Eerie twilight at a radar tower

IN a small island like Saipan, an individual with a pair of itchy feet must have to double the effort and sharpen his or her to wanderlust senses to scout for new crannies to explore.
As a newcomer to Saipan last year, I was eager and thirsty to explore everything, turning deaf ears to the friendly advice of ‘taking things slowly because you will run out of places to go very soon.’
A buddy who volunteered to give me a tour of the northern part of the island a few months back drove me in his convertible past the abandoned La Fiesta Mall. Dusk was falling when we turned right and went up to the road in As Matuis. Tight-lipped, my guide would not say where we were going but just drove on and up the paved winding roads, crushing several land crabs on the way.

This image has an empty alt attribute; its file name is 68rak1_pe.jpgAfter several more twists and turns in the road, we came to a stop on top of a hill. I stayed in the car for a few minutes, observing the surroundings and enjoying the silence of nature disrupted only by the chirping of crickets. Suddenly, I saw the structure – an imposing tower standing tall and proud in the deepening darkness. It felt eerie and I half-expected a soldier from the World War 11 to emerge from the bushes.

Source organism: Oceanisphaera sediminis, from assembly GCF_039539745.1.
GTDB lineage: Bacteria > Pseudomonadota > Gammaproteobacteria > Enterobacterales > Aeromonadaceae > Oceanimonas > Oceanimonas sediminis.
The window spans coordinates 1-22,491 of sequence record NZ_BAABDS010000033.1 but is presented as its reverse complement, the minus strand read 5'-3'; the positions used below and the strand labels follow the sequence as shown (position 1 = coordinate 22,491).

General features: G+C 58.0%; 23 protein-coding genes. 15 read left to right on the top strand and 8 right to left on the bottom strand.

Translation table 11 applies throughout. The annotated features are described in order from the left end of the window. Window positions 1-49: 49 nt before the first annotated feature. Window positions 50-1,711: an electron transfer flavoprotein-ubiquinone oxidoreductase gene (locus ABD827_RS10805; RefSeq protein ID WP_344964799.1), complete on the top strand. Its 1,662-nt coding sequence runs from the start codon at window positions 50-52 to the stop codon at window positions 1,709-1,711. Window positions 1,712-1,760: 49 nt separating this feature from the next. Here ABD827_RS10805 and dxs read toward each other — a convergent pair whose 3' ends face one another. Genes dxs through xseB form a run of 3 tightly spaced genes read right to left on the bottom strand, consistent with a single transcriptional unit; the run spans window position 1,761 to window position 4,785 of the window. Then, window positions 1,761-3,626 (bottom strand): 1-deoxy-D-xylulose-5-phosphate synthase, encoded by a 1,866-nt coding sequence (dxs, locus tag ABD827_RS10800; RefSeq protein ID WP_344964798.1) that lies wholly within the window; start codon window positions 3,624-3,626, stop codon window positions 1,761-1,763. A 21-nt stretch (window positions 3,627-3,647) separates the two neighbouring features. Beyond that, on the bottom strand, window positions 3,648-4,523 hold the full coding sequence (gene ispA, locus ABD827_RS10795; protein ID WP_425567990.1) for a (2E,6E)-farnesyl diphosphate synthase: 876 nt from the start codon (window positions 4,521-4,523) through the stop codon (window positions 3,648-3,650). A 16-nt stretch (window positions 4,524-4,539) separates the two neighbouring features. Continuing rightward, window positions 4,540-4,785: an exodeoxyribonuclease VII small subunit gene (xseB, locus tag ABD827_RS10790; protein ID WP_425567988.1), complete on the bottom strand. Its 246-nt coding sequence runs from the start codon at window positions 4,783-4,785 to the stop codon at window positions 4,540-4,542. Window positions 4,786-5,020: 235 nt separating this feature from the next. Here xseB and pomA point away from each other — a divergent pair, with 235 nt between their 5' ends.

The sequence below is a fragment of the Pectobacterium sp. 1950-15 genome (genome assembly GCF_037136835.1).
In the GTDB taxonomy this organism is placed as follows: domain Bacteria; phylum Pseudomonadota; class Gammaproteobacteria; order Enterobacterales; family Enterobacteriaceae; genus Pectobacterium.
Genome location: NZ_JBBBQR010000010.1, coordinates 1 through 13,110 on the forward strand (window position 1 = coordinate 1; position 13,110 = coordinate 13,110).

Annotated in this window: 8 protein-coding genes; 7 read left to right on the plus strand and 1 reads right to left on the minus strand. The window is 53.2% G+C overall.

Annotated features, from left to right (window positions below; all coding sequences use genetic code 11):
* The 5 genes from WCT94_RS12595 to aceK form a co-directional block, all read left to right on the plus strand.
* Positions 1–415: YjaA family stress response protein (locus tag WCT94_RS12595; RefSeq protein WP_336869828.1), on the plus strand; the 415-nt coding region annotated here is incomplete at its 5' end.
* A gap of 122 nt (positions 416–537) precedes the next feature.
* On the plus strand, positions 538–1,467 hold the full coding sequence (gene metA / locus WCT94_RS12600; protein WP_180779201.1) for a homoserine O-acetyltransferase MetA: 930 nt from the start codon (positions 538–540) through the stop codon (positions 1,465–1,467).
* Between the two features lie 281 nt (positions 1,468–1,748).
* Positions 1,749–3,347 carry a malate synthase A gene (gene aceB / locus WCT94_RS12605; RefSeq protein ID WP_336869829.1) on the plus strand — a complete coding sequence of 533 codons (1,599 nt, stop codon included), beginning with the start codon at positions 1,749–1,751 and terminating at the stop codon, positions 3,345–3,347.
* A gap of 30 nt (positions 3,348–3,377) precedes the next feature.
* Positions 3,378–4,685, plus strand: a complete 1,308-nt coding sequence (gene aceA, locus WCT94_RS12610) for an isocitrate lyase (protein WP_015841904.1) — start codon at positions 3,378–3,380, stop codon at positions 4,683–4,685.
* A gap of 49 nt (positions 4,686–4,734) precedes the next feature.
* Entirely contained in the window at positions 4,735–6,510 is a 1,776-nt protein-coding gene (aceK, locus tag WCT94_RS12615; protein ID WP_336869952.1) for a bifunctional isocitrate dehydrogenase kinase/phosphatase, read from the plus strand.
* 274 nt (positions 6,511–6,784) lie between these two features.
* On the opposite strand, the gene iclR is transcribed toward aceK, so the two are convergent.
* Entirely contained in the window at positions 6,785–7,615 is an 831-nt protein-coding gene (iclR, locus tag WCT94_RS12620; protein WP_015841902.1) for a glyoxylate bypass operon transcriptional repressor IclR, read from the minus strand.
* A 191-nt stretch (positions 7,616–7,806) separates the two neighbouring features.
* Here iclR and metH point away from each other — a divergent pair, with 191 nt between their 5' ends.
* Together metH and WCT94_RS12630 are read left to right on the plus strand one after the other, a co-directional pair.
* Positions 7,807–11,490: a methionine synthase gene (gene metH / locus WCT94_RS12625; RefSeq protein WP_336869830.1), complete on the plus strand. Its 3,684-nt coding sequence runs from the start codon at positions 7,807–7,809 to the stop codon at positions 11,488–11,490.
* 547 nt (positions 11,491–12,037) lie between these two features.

My companion then told me that the radar tower is the former Pacific Barrier Radar (PACBAR 111) Facility which was originally installed on the Space Tracking ship USNS General H.H. Arnold.
Information from the internet told me that the radar was constructed to provide coverage for space surveillance for a blind area between two other radar stations — the PACBAR I (ALTAIR) at Kwajalein, and PACBAR II (GPS-10) located in the Philippine Islands. It was designed to detect and track foreign missile launches.

This image has an empty alt attribute; its file name is 68rak3_pe.jpgWe did not stay long in the area but I vowed to come back. And I did, a few weeks ago but this time, in broad daylight.
It feels exhilarating to drive up during the day and see everything clearly — the scenic view below, and finally the radar tower. Gone was the eerie feeling I felt when I went up the first time. In daylight, the tower was just an old structure that has fallen prey to decay and rust from abandonment, but it is one place that carries part of the island’s rich history. Try visiting the place one time, and if you’re daring, do it at twilight.



  1. Wayne Hall

    Thank you for the PACBAR III article and photo. I am doing research on PACBAR sites for my job and your article provided a very interesting look at PACBAR III versus just some dry history dates. I would appreciate hearing whether you have any more information on the site, the way it was or the way it is now.

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